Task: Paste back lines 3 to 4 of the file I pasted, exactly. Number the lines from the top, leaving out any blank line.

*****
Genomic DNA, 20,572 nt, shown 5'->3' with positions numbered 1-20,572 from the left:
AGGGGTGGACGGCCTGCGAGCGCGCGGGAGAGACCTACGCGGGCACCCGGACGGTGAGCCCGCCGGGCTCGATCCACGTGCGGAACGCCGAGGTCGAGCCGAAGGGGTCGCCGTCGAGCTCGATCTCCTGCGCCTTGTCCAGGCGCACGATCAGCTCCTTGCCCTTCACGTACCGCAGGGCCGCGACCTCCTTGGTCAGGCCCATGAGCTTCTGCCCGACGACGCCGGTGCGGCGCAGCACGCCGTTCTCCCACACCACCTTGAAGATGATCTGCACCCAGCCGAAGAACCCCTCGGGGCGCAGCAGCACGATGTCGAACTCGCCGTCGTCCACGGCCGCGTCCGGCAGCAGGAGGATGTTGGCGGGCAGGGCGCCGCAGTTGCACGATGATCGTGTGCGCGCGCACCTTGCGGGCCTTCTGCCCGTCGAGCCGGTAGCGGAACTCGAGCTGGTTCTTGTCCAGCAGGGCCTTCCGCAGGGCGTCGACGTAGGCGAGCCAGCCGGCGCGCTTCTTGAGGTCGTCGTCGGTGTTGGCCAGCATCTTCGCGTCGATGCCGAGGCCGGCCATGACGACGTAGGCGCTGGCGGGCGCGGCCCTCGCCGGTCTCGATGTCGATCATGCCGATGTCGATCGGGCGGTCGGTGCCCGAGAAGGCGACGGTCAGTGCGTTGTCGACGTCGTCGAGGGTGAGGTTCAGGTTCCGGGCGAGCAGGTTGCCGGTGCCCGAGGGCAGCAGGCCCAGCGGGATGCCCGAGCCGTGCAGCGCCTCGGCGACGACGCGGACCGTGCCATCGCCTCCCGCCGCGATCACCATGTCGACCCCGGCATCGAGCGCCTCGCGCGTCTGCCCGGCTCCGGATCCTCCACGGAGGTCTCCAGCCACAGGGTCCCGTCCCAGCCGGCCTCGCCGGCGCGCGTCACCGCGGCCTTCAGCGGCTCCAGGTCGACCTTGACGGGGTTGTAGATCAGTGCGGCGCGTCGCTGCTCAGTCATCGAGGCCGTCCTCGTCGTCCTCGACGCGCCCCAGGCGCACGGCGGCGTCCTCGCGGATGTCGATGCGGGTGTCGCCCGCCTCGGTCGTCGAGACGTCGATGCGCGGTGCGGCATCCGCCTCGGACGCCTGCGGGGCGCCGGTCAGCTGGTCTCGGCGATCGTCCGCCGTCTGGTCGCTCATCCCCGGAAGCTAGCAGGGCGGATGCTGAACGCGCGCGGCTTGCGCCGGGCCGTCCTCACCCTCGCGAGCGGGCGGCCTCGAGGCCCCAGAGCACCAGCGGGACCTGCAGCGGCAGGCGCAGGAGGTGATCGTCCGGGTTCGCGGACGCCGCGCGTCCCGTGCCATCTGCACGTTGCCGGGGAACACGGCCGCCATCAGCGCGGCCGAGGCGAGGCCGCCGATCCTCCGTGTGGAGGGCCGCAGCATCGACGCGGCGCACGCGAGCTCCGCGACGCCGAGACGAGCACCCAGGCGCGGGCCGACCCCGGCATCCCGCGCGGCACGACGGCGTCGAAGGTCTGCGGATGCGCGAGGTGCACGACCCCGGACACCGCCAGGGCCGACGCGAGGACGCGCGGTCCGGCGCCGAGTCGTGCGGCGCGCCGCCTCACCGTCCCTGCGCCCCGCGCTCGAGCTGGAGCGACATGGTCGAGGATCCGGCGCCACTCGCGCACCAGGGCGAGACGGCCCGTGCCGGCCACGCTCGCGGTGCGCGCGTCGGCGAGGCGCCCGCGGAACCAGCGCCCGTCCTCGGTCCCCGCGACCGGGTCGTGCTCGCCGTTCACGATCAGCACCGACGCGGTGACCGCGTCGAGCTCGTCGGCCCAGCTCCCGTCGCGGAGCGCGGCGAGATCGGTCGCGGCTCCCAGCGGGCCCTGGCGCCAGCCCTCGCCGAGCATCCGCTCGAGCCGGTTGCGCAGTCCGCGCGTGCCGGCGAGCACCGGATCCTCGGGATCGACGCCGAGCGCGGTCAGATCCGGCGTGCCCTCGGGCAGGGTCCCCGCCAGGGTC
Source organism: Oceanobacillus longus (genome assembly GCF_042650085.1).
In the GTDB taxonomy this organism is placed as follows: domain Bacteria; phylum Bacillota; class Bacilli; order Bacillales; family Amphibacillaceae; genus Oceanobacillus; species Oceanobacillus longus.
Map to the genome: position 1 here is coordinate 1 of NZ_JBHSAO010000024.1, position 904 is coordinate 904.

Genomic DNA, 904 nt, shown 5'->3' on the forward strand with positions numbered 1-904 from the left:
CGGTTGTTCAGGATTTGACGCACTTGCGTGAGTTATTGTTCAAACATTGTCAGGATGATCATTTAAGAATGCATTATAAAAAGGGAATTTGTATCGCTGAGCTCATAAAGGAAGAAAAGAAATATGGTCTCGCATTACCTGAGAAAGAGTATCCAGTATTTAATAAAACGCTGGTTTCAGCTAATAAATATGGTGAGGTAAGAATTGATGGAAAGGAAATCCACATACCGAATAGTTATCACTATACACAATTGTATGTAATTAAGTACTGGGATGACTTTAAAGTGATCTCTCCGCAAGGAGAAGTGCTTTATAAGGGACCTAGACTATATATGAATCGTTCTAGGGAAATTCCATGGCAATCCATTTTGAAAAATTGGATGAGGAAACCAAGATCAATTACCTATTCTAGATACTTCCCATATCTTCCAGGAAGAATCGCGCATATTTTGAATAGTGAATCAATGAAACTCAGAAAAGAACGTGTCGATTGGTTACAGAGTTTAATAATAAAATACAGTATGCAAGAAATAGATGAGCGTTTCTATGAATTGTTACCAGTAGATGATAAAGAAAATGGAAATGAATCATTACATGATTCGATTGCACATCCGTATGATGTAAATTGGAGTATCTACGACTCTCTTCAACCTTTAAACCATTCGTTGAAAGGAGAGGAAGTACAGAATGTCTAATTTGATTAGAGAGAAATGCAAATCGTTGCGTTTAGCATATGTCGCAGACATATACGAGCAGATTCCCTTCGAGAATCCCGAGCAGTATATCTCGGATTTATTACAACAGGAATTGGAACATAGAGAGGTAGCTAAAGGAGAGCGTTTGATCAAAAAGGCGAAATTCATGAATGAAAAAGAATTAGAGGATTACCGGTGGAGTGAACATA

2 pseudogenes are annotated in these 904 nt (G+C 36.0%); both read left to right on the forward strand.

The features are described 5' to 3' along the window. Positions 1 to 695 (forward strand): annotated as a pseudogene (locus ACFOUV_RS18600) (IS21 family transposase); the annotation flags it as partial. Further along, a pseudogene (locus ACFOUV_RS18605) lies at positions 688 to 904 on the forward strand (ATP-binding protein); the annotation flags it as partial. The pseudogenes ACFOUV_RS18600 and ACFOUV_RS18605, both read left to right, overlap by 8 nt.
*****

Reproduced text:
Source organism: Oceanobacillus longus (genome assembly GCF_042650085.1).
In the GTDB taxonomy this organism is placed as follows: domain Bacteria; phylum Bacillota; class Bacilli; order Bacillales; family Amphibacillaceae; genus Oceanobacillus; species Oceanobacillus longus.